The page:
Friday, May 25, 2018

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Workshop participants place stickers next to images of development options.

Photo courtesy of: Annie Laurie Cadmus


Continuum questions allowed participants to consider their views on opposing statements.

Photo courtesy of: Annie Laurie Cadmus


During a word association exercise, participants supplied three words or phrases they felt answered targeted prompts about The Ridges.

Photo courtesy of: Annie Laurie Cadmus

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Public workshop generates ideas, opinions for future Ridges uses

Stickers, photographs, colored pencils and sticky notes all helped guide the conversation Monday evening at a workshop designed to solicit public ideas for future uses of Ohio University’s buildings and property at The Ridges.

The public workshop, held at The Ridges in Building 21, was facilitated by The Ridges Master Planning Committee and representatives from the planning and design consulting teams of Schooley Caldwell Associates (SCA), and MKSK. The Ridges Master Planning Committee is charged with developing The Ridges Master Plan Update 2014 document. The document will detail uses for the buildings and lands at the former Athens Lunatic Asylum that will support the University’s academic mission and provide opportunities for the Athens-area community. The master planning committee is made up of representatives from both the University and the Athens area.

“Input from members of our community is essential to this planning process,” said Joseph Shields, co-chair of The Ridges Master Planning Committee. “Good ideas can come from many directions, and we want to make sure these perspectives inform the recommendations that ultimately emerge in our report.”

Around 40 people participated in the workshop, including Athens community members, University employees and members of The Ridges Advisory Committee. The advisory committee is tasked with providing feedback and advice to The master planning committee during the master planning process. The Ridges Advisory Committee is made up of six University and community representatives.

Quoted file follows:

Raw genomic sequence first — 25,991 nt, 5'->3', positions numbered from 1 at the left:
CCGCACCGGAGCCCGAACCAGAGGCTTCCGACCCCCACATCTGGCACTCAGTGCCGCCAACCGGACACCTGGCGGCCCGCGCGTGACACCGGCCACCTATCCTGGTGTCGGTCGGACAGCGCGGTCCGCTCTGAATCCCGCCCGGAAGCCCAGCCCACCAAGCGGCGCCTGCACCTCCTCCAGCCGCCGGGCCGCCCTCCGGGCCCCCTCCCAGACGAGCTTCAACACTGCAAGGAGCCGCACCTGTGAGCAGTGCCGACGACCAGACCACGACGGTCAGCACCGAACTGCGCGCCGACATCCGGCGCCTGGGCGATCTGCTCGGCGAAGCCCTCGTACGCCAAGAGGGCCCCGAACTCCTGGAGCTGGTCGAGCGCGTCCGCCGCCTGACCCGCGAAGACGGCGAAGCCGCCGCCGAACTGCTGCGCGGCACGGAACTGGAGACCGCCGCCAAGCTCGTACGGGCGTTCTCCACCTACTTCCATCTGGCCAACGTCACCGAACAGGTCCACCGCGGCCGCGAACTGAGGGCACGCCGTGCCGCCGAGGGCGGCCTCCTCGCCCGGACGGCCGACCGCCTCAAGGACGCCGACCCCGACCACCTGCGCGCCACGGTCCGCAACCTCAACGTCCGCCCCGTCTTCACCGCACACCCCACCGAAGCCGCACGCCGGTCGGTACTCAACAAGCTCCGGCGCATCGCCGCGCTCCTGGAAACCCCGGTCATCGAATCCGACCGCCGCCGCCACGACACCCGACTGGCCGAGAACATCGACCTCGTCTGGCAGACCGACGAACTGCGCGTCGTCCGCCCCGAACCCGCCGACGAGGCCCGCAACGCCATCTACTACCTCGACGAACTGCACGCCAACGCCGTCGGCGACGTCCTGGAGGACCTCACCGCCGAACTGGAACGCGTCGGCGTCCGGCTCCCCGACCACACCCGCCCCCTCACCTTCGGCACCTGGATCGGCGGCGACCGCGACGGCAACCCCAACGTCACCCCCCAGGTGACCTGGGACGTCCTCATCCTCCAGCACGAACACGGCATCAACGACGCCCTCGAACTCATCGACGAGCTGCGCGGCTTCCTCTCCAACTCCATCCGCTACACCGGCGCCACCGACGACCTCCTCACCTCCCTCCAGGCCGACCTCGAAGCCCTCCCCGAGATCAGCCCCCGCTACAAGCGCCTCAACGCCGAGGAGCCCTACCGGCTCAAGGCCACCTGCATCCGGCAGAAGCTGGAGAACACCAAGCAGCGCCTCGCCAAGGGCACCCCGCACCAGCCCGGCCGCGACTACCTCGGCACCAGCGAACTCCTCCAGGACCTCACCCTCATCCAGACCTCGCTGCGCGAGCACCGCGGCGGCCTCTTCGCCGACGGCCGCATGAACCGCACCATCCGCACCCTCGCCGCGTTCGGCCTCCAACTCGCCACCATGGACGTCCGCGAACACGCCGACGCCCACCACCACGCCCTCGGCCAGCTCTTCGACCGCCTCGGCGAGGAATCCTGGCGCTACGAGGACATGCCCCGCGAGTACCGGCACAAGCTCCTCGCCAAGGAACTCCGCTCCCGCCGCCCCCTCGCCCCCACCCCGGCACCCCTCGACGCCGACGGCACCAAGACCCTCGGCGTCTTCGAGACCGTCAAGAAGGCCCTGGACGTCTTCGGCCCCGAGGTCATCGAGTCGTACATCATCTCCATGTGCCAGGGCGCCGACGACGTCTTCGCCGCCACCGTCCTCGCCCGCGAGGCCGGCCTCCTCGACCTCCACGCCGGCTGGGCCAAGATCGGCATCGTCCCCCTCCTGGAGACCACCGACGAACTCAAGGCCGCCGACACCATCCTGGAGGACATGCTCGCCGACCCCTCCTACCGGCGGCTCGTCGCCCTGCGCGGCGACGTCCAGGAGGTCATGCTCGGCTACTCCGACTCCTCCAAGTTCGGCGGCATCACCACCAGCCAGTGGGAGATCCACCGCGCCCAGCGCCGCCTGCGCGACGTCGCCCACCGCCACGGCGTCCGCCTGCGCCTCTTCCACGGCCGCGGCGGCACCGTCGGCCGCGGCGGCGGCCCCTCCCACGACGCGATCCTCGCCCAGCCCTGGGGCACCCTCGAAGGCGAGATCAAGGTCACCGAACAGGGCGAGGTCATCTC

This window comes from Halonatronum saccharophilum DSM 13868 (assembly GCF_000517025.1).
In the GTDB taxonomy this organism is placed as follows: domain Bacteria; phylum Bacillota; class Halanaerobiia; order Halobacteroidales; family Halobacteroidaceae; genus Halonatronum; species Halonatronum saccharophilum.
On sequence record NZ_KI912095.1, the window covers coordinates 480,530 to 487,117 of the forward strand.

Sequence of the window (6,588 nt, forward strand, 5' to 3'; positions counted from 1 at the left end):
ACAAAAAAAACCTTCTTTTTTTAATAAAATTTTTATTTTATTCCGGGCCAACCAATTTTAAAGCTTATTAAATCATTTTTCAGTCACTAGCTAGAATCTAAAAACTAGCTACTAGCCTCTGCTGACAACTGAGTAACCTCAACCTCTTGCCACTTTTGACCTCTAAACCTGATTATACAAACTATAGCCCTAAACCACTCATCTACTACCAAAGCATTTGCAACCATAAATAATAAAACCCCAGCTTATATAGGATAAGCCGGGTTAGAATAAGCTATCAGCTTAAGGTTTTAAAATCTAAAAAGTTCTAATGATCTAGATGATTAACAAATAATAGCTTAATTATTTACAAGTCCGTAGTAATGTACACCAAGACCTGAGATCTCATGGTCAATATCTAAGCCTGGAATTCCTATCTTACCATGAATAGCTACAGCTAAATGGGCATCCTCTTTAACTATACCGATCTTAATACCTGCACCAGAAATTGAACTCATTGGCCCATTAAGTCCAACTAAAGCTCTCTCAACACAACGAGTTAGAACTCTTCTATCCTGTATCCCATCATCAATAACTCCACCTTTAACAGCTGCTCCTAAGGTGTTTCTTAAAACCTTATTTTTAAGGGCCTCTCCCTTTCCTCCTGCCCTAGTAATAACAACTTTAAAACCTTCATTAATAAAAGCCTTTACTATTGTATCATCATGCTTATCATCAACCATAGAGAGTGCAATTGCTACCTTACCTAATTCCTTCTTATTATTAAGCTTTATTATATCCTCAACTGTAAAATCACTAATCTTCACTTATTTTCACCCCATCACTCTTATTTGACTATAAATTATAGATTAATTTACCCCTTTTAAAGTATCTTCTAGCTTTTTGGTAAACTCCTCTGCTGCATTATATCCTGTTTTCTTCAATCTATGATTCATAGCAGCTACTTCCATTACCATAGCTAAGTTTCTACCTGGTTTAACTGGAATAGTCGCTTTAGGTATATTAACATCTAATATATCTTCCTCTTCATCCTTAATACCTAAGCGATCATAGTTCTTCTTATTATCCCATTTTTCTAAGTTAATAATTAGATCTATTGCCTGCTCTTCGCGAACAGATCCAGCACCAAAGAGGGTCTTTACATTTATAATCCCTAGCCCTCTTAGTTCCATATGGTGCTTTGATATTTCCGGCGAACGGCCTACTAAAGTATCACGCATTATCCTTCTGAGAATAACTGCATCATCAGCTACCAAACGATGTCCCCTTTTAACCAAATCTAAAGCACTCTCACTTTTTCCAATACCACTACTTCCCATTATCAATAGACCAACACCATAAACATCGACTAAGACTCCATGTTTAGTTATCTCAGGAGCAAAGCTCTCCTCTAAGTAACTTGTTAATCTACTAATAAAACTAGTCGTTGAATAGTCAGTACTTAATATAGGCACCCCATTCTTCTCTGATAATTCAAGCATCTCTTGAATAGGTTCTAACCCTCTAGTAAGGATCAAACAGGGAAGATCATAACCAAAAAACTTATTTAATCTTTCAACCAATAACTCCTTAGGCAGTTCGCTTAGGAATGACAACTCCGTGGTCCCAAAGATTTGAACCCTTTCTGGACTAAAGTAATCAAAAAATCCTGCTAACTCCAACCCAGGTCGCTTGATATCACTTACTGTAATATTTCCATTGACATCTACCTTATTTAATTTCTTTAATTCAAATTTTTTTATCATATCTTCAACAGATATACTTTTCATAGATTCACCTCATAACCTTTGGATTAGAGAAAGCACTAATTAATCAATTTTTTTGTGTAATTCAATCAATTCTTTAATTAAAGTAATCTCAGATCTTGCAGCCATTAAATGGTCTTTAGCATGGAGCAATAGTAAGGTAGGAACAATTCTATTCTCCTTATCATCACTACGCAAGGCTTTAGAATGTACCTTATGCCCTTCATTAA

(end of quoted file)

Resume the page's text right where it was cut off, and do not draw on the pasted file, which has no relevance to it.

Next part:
Workshop participants engaged in five different activities, each designed to take about 10 minutes. These activities included:

  • A word association exercise where participants were prompted by phrases such as “Three things The Ridges is NOT…” and “Three phrases I hope describe The Ridges after redevelopment are…”
  •  A panel of images representing different landscape, architecture, parking and mixed-use development options. Participants were given green stickers to place next to images representing concepts they would like to see implemented, and red stickers for those they would oppose seeing at The Ridges.
  • Continuum questions: two opposing statements connected by a line appeared on a poster and participants were asked to mark where on the continuum they believed the answer stood. For example, one end may say “Restore large open lawn in front of Kennedy Museum” while the other says “Provide adequate parking near the front door.”
  • A mapping exercise in which participants received a blank map of The Ridges and were asked to designate with different colors buildings that contribute to the essence of The Ridges, those that do not and any particular areas that are especially important.
  • A question and answer exercise that allowed participants to write down their answers to six targeted questions on sticky notes that were then posted under the question prompt for display.

 “I like it. Because it’s not heavy duty, you can give an impression and that’s it,” said Sherry Klingaman, a member of the Athens County Historical Society who says she has had an interest in The Ridges for the majority of the nearly 40 years she’s lived in Athens. “I think they’re asking for good information from the public. I’m a person that doesn’t want this to turn into a total University place. I want to see what they’re talking about as the overview.”

Chris Henry, a preservation activist and community member, agreed with Klingaman that the workshop allowed for direct conversation and idea generation.

“I think that it’s nice that they’ve invited people for these discussions and talked about what they’re seeing…I’m very happy about the involvement so far,” Henry said.

One of the workshop’s participants has already had a hand in some transformation that took place at The Ridges. Adrienne Nagy says she is part of a group working to rehabilitate the cemeteries located on the property. The cemeteries are not part of the land owned by the University and are property of the Ohio Department of Mental Health. Nagy said she enjoyed the unrestricted flow of the exercises.

“It was better than I expected. I think they were able to draw things out of people that we would not have been able to formulate on our own. The methods they used were excellent,” Nagy said.

Now the consulting firms will take the many stickered posters, colored maps and sticky notes of ideas and examine them for themes, says Rob Smith, project manager with SCA.  “All ideas will be reviewed for consideration with more emphasis given to the common responses. We look forward to considering some of the new ideas that were suggested.”

An additional public forum is scheduled for Oct. 1. This event will allow the consulting firms to share ideas with the public and answer any questions. Details of the event will be published in Compass.

Anyone with ideas, concerns, questions or comments regarding The Ridges Master Planning process may reach out to SCA directly through an e-mail address set up specifically for the project: TheRidges@sca-ae.com.